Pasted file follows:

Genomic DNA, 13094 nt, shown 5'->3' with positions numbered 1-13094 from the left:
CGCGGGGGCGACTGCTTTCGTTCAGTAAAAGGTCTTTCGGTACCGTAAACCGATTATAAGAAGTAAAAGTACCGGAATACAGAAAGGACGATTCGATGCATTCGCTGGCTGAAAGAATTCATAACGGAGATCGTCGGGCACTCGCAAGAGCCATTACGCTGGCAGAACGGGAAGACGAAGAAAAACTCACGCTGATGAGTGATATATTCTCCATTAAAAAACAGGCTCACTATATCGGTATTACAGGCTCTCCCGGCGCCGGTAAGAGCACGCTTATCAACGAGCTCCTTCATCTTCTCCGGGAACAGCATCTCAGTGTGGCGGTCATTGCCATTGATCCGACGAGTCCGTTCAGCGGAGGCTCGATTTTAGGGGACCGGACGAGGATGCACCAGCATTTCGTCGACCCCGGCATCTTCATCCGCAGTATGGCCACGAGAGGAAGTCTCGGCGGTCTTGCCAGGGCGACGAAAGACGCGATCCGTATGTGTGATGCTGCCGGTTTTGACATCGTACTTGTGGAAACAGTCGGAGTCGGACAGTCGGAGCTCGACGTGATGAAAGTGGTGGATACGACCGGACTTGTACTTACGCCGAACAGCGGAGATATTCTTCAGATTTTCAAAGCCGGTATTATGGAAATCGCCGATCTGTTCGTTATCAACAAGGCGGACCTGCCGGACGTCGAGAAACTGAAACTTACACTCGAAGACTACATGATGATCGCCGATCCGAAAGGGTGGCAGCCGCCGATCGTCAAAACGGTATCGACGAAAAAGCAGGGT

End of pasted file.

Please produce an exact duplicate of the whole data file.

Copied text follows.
Genomic DNA, 13094 nt, shown 5'->3' with positions numbered 1-13094 from the left:
CGCGGGGGCGACTGCTTTCGTTCAGTAAAAGGTCTTTCGGTACCGTAAACCGATTATAAGAAGTAAAAGTACCGGAATACAGAAAGGACGATTCGATGCATTCGCTGGCTGAAAGAATTCATAACGGAGATCGTCGGGCACTCGCAAGAGCCATTACGCTGGCAGAACGGGAAGACGAAGAAAAACTCACGCTGATGAGTGATATATTCTCCATTAAAAAACAGGCTCACTATATCGGTATTACAGGCTCTCCCGGCGCCGGTAAGAGCACGCTTATCAACGAGCTCCTTCATCTTCTCCGGGAACAGCATCTCAGTGTGGCGGTCATTGCCATTGATCCGACGAGTCCGTTCAGCGGAGGCTCGATTTTAGGGGACCGGACGAGGATGCACCAGCATTTCGTCGACCCCGGCATCTTCATCCGCAGTATGGCCACGAGAGGAAGTCTCGGCGGTCTTGCCAGGGCGACGAAAGACGCGATCCGTATGTGTGATGCTGCCGGTTTTGACATCGTACTTGTGGAAACAGTCGGAGTCGGACAGTCGGAGCTCGACGTGATGAAAGTGGTGGATACGACCGGACTTGTACTTACGCCGAACAGCGGAGATATTCTTCAGATTTTCAAAGCCGGTATTATGGAAATCGCCGATCTGTTCGTTATCAACAAGGCGGACCTGCCGGACGTCGAGAAACTGAAACTTACACTCGAAGACTACATGATGATCGCCGATCCGAAAGGGTGGCAGCCGCCGATCGTCAAAACGGTATCGACGAAAAAGCAGGGT